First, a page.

time to begin, isn’t it?

by Michael King

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The night before I moved to New York City, my father and I arrived at our hotel in Weehawken, New Jersey. Situated beside the Hudson River, the structure stands in a years-long staring contest with the city skyline, so, when we turned the wrong way to reach our parking lot, we glanced to our right to see the sort of scene we’d seen a hundred times on postcards or television shows. “Oh, Michael,” my Dad said, momentarily lifted out of the fatigue of the day-long drive, “you have to get out and take a picture of that.” I started to protest –– I wasn’t wearing shoes, pictures taken in the dark never look all that g –– “Hurry!” Dad chided.

Feet in black socks, I rushed across the quiet street and toward the water. I held up my cell phone, took a few pictures, and ran back in the car. We checked into the hotel, grabbed a drink together –– father and son –– at the hotel bar, went to our room and laughed at our view: Not the city across the Hudson, but a construction zone. Red-brown earth, littered with tractors, cranes, piles of white tubes, and the occasional seafoam-green commode.

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The next day, it didn’t occur to me, until about 8 p.m., that I’d forgotten to eat. I didn’t notice around lunchtime, blasting feel-good music in my apartment and walking the length of those floors again and again, trying to decide which way to face the couch. It didn’t dawn on me during my time at Human Resources, fumbling with my papers and trying not to seem too Midwestern with my questions about the direct deposit setup process. The snacks at Duane Reade did not pull my attention as I scoured the aisles for the bare essentials my apartment would need –– a shower curtain and liner, toilet paper, trash bags, a sponge and dish cleaner.

No, it hit me around eight, when I stopped bustling for just a moment, glanced out the window and watched the sky burn orange for the first night of this new chapter.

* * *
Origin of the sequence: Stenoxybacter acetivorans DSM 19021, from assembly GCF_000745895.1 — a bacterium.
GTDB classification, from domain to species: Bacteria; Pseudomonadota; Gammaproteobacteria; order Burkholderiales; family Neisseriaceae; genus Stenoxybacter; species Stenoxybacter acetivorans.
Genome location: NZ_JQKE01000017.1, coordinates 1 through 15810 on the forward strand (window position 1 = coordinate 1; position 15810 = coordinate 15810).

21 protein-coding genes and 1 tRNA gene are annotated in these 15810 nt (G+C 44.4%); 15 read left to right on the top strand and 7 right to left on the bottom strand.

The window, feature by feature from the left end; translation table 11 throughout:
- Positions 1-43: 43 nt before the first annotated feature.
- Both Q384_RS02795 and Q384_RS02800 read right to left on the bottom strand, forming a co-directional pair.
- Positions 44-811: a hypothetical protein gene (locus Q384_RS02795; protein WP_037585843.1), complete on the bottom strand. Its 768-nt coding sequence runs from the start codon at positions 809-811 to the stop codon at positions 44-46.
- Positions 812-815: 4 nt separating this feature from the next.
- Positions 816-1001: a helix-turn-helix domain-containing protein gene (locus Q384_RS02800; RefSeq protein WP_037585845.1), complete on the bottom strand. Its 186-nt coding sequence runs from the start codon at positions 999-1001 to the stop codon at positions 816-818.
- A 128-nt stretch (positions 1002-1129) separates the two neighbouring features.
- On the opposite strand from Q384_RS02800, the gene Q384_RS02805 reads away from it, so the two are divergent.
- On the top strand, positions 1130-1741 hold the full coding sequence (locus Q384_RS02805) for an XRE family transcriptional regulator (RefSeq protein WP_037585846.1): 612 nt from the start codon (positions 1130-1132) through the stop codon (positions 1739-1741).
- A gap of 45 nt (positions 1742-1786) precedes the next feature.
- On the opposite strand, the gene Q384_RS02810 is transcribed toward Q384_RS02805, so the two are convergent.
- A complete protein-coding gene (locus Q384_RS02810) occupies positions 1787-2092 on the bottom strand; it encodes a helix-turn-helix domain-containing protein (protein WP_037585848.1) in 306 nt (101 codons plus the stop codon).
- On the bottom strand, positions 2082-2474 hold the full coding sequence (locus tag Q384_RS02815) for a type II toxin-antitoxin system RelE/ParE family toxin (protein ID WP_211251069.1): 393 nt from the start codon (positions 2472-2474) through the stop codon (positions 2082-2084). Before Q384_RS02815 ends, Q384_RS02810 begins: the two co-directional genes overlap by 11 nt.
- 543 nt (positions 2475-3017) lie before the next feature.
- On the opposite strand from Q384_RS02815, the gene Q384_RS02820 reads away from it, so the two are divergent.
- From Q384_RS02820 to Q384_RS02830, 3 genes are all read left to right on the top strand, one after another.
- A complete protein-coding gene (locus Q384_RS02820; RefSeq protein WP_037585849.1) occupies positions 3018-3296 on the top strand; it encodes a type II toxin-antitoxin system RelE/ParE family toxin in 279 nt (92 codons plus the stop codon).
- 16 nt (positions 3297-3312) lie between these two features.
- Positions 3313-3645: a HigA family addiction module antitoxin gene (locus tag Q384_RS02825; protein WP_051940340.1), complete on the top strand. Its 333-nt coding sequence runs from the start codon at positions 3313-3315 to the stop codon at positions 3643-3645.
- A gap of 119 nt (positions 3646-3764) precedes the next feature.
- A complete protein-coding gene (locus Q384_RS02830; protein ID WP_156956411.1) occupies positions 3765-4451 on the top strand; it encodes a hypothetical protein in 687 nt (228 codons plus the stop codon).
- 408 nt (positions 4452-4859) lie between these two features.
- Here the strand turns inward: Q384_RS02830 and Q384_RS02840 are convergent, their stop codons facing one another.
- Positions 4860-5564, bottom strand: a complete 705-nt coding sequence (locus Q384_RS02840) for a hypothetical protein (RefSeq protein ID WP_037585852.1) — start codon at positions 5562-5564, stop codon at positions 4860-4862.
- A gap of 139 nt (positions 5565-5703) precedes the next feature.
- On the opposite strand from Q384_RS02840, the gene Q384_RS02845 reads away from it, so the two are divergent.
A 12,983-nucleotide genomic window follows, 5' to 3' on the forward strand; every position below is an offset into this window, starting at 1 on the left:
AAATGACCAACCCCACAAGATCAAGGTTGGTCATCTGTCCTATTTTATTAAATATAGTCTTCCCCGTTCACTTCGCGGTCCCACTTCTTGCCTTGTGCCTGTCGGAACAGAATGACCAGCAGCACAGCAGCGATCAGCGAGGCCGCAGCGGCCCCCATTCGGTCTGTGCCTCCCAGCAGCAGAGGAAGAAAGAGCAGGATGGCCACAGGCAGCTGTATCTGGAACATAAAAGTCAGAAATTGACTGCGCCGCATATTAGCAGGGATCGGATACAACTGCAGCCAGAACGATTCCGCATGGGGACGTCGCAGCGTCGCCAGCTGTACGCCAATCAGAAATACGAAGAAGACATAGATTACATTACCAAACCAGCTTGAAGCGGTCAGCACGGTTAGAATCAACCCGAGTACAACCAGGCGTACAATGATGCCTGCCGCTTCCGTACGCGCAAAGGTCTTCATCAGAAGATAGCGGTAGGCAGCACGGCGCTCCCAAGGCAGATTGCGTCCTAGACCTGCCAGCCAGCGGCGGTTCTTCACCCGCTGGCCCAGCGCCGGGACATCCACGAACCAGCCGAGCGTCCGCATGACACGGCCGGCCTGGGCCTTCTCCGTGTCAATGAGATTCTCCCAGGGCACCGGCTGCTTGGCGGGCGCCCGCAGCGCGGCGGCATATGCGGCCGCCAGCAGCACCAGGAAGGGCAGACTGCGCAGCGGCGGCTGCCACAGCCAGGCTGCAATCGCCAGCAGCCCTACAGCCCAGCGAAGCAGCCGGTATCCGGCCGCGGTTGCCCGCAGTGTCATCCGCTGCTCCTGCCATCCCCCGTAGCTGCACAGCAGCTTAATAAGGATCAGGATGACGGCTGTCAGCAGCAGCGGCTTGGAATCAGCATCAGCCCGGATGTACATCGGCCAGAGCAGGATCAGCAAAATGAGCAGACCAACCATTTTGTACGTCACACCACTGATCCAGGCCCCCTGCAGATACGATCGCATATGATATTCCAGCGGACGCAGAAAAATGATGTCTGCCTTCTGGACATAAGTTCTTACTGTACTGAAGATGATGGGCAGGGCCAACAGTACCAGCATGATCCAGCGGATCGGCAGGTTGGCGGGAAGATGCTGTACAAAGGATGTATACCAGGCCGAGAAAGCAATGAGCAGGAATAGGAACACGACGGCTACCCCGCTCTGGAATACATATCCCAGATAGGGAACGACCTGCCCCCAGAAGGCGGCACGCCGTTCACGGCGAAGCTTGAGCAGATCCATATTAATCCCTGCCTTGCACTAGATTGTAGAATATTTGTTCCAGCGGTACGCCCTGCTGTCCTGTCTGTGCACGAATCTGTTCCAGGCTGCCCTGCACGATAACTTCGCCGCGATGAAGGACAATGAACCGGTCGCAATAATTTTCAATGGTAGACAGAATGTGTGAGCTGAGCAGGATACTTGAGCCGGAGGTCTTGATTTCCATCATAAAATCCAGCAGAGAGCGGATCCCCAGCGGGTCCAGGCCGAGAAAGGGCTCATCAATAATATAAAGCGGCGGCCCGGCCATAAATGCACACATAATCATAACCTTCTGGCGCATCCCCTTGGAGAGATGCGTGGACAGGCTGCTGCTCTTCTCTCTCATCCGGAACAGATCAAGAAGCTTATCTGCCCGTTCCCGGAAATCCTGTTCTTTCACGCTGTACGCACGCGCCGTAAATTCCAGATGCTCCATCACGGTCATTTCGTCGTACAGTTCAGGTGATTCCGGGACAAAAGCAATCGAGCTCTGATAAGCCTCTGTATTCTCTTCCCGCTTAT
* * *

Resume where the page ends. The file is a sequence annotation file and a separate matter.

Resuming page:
I’d like to tell you I wandered outside and into an idyllic café, the kind with a small city-garden in the back and acoustic music dancing around idly in the air, but I didn’t. I walked across the street and into a Chipotle, where – for reasons unknown – tables had been cordoned off for cleanup, and so I ate standing, peering out at everybody going everywhere.

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On my first Friday in the City, I went on a date. A match on Tinder led to a conversation, which led to an invitation to coffee in Chelsea. The night before, a friend reached out via Facebook with an unexpected offer –– ‘want two tickets to see Taylor Swift tomorrow night?’ Smiling at the universe, I replied with a ‘yes.’

We met for coffee at The High Line Hotel, seating ourselves in wicker chairs just within the entrance. Across from us, a table held a jar full of dog treats, and our conversation was punctuated by dog owners whose pets knew well what awaited them. Together, we talked God and our histories, the stories of how our pushpins made their way to New York, the perils of trying to love somebody well.

Afterwards, we made our way to the Chelsea Pier, where he asked me to read some of my poetry. I read it, sheepish, and he asked why I read it so quickly. I started to explain, more sheepish, and he kissed me. A warm breeze encircled us, danced in the spaces between our fingers, and water slapped against the rocks.

Navigating to the concert was a multi-step process, involving the New Jersey transit, the Port Authority Bus Terminal, and –– ultimately –– Uber. When we jumped on the bus from New York to New Jersey, we slid into seats before realizing that his was stuck permanently in a reclined position. We laughed and switched seats.